What do people think of this local gin?
I'm very curious about it, but a bit reluctant to buy a whole bottle. I would, thus, appreciate comments about how it compares to other established brands (Hendrick's, Tanqueray, Gordon's), and whether it is good in traditional cocktails (gin and tonic, negroni).
I'd also like to know if people have seen it in bars or restaurants.
The distillers have a very good reputation.
For my part, I did a small tasting when I initially discovered gins. Did a standard long drink: Gin Tonic (1 1/2 oz in a 14 oz glass, on the rocks, standard schweppes tonic) and a standard short drink: Gilmlet (on the rocks, I like mine a bit more sugary, 1 part gin for 3/4 part Rose's Lime Cordial).
The following gins were tasted:
It wasn't an elaborate tasting... just a gin party where the goal was to find what was the best liquor for long and short drinks.
I found that Ungava did not mix well with the Gin Tonic.I didn't like it with the Gimlet either (the citrus highlight in the gin did not go well with the lime cordial). Some in the party did find it interesting though...
Its a good enough gin, probably best used in short drinks needing that extra citrus "kick". Its probably lost on long drinks though.. could probably be a nice base for a martini variant.
For the record... my favorite Gins are the following:
Long drink (i.e.: Gin Tonic): Bombay Sapphire (it just mixes so well with the Gin and cost a lot less than the premium blands)
Short drink (i.e.: Gimlet): Victoria Gin. My all around premium gin favorite.
My worst? Citadelle... could not stand it.
So, I finally had a chance of trying Ungava!
Last night, I went to Nouveau Palais, and saw that they serve Ungava ($6, I believe); I had mine served with tonic. I must say I did not particularly enjoy it: it didn’t have that lovely juniper taste I was looking for, and the whole thing did not work well with the tonic. On the one hand, I think Ungava just highlighted – in a bad way – the tang of the tonic, and, on the other, I think the tonic may have killed the other floral flavours of Ungava. Ungava might still be good on its own or in different concoctions; but I don’t see it as a good substitute for a more traditional gin – not to my taste, at any rate. If only the bottle were cheaper, I wouldn’t mind buying and experimenting with it; but, as it is, it’s more expensive than traditional gins I’d rather have.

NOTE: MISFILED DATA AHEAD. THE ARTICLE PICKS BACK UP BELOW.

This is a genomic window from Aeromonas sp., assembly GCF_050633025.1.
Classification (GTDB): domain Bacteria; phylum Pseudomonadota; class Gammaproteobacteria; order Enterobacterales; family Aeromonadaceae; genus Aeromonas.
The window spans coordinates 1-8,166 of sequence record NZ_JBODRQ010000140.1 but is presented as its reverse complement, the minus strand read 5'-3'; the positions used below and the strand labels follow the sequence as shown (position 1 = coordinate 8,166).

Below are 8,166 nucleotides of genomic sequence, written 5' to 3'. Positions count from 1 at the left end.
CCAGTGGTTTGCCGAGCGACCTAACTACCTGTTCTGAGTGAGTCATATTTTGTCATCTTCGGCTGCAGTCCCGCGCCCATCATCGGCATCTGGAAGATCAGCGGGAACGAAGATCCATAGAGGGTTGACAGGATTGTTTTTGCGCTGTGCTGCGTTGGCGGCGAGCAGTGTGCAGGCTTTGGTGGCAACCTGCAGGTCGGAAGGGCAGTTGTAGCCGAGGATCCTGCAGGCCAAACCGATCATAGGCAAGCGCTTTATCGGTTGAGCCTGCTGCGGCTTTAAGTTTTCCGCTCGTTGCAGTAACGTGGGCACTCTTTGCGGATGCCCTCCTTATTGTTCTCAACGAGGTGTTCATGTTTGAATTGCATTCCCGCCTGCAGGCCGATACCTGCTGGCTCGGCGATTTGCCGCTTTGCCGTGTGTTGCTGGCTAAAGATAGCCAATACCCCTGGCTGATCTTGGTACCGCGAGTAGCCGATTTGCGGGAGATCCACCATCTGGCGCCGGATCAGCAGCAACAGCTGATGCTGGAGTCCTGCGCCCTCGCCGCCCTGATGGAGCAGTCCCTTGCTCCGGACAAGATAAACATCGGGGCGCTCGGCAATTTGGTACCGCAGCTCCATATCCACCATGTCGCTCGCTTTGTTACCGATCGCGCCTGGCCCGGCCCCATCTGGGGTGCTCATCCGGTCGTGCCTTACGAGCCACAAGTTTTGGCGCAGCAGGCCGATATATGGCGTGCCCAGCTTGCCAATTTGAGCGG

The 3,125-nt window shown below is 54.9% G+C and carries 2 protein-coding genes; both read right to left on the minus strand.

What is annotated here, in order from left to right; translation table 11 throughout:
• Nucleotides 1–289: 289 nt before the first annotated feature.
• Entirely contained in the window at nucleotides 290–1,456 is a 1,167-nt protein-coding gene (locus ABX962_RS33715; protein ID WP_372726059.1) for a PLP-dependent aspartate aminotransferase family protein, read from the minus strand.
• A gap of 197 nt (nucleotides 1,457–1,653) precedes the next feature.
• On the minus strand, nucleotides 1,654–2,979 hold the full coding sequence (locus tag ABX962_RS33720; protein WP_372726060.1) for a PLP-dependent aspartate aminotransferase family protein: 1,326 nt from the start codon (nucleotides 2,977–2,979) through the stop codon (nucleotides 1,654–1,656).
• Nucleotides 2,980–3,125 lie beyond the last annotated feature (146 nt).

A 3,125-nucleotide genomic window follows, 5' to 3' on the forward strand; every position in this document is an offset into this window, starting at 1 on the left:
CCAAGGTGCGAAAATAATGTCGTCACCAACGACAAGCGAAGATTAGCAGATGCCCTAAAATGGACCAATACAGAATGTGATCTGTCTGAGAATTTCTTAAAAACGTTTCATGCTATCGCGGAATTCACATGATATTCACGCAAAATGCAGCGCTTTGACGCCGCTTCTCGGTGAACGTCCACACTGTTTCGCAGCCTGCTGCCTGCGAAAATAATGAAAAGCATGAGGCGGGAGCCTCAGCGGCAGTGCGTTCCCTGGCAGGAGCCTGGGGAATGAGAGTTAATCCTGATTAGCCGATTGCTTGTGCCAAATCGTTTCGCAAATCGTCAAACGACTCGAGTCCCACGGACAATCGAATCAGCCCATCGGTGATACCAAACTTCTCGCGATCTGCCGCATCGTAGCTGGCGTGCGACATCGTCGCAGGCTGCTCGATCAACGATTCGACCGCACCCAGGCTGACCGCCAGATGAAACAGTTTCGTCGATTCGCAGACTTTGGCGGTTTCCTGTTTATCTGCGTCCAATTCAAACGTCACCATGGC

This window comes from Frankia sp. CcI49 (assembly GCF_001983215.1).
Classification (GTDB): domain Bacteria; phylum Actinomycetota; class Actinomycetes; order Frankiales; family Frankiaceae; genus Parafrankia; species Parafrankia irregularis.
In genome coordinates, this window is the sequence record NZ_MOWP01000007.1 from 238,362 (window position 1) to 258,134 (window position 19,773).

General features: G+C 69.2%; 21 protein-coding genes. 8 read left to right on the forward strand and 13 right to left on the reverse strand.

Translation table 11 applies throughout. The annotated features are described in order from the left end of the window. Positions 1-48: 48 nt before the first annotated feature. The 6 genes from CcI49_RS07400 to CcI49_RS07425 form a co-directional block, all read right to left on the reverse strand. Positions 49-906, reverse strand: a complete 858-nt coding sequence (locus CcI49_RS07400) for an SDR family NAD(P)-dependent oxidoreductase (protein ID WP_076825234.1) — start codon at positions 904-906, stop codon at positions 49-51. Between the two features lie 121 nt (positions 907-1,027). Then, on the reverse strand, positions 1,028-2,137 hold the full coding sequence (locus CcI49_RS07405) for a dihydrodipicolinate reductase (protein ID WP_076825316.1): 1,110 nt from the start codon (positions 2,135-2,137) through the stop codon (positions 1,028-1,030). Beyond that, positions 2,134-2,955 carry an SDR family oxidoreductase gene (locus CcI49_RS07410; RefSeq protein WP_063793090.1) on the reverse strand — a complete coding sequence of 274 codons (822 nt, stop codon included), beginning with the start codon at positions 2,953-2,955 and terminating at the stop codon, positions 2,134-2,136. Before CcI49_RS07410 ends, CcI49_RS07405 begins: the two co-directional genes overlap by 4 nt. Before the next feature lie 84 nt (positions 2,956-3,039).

While on the subject, I recently had two killer gin and tonics. One was at Café Sardine. This was more elaborate than just gin and tonic, and it took me a while to like it, but then I really loved it. I just don’t know what will happen with their bar, now that they no longer serve dinner. Hopefully, they’ll keep serving drinks and hot dogs; if so, I’ll be there all the time. The other gin and tonic I had was at Maison Publique: this is traditional, just gin and tonic, but they make their own tonic (so does Sardine, IIRC; but MP’s is better). Probably the best I’ve had.
Now, if only I could find a killer negroni…
It isn't quite available in outlets, yet... A case of 6 goes for about $180. You order via the website, it gets delivered to an SAQ near you. If you're not as impatient as I am, I've been told that it will be in SAQ outlets this spring.
I also want to get Le Maceron an apple vermouth by Clos de la Montagne so I can make a completely 100% Quebecois Gibson.
You know, I have a bottle I bought nearly a year ago and I still haven't opened it. It says nothing about the quality of the beverage and everything about me not drinking that much anymore.
I have sampled it at a friend's house and thought it was pretty good (hence: purchasing a bottle).
Much like the Touareg SUV has nothing to do with that Saharan people, I doubt that Ungava has anything to do with northern Quebec. In fact, I would say calling a gin after a region when it has no connection with it is not a very good idea. (or are they claiming the water came from northern climes?)
I think the connection they are trying to make is that the herbs they use are from that area or can be found in that area.
I am not sure why the herb names aren't translated on the bottle but they are:
Wild Rose Hips
I didn't realize that the company is owned by Domaine Pinnacle though...
More info here:
I saw this at the SAQ the other day on my trip from Toronto so I picked up a bottle. I noticed that the bottle was a bit wet around the edges after transport so after I saw your thread I decided I mine as well open it up and give it a taste. I am drinking it now as I type this message. I am far from a gin connoisseur but I do enjoy the taste of it. I wouldn't call it a very "mellow" type of gin though, it has a very strong flavour in my opinion. I will have to try it side by side with some other gins to really be able to tell you how it compares but my first gut reaction was that it seemed more "flavourful" then others I recall drinking
Curious to hear what others think of it.
Just a word of caution, the seal on the bottle wasn't that great. When I removed the foil the bottle cap wasn't actually fully tight on the bottle.